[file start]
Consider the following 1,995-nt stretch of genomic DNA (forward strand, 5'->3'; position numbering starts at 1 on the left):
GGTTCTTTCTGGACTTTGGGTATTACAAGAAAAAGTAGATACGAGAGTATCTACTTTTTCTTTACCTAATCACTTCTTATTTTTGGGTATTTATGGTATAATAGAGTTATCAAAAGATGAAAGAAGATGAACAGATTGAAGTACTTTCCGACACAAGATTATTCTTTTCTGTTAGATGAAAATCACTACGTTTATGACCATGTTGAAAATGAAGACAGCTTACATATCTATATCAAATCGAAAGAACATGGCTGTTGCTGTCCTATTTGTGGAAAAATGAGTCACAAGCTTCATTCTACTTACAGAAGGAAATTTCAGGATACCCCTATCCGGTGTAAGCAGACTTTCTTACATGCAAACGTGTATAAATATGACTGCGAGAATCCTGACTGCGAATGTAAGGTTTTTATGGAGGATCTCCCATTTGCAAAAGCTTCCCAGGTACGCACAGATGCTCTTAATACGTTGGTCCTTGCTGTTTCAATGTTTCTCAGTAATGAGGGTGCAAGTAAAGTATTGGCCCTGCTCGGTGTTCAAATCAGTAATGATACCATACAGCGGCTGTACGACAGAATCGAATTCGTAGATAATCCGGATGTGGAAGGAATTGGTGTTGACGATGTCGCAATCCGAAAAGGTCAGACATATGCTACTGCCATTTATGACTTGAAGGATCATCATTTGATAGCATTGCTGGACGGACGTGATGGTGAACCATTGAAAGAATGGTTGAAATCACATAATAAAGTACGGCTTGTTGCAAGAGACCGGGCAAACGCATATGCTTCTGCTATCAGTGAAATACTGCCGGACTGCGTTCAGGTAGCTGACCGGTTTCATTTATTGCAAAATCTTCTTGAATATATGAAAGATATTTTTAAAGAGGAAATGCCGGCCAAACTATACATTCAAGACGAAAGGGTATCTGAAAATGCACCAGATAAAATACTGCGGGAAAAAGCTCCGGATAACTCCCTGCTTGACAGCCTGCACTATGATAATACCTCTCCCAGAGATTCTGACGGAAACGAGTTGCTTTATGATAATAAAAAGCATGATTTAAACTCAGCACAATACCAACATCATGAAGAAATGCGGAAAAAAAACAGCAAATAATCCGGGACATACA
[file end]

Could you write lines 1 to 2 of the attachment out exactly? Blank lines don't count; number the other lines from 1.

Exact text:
Consider the following 1,995-nt stretch of genomic DNA (forward strand, 5'->3'; position numbering starts at 1 on the left):
GGTTCTTTCTGGACTTTGGGTATTACAAGAAAAAGTAGATACGAGAGTATCTACTTTTTCTTTACCTAATCACTTCTTATTTTTGGGTATTTATGGTATAATAGAGTTATCAAAAGATGAAAGAAGATGAACAGATTGAAGTACTTTCCGACACAAGATTATTCTTTTCTGTTAGATGAAAATCACTACGTTTATGACCATGTTGAAAATGAAGACAGCTTACATATCTATATCAAATCGAAAGAACATGGCTGTTGCTGTCCTATTTGTGGAAAAATGAGTCACAAGCTTCATTCTACTTACAGAAGGAAATTTCAGGATACCCCTATCCGGTGTAAGCAGACTTTCTTACATGCAAACGTGTATAAATATGACTGCGAGAATCCTGACTGCGAATGTAAGGTTTTTATGGAGGATCTCCCATTTGCAAAAGCTTCCCAGGTACGCACAGATGCTCTTAATACGTTGGTCCTTGCTGTTTCAATGTTTCTCAGTAATGAGGGTGCAAGTAAAGTATTGGCCCTGCTCGGTGTTCAAATCAGTAATGATACCATACAGCGGCTGTACGACAGAATCGAATTCGTAGATAATCCGGATGTGGAAGGAATTGGTGTTGACGATGTCGCAATCCGAAAAGGTCAGACATATGCTACTGCCATTTATGACTTGAAGGATCATCATTTGATAGCATTGCTGGACGGACGTGATGGTGAACCATTGAAAGAATGGTTGAAATCACATAATAAAGTACGGCTTGTTGCAAGAGACCGGGCAAACGCATATGCTTCTGCTATCAGTGAAATACTGCCGGACTGCGTTCAGGTAGCTGACCGGTTTCATTTATTGCAAAATCTTCTTGAATATATGAAAGATATTTTTAAAGAGGAAATGCCGGCCAAACTATACATTCAAGACGAAAGGGTATCTGAAAATGCACCAGATAAAATACTGCGGGAAAAAGCTCCGGATAACTCCCTGCTTGACAGCCTGCACTATGATAATACCTCTCCCAGAGATTCTGACGGAAACGAGTTGCTTTATGATAATAAAAAGCATGATTTAAACTCAGCACAATACCAACATCATGAAGAAATGCGGAAAAAAAACAGCAAATAATCCGGGACATACA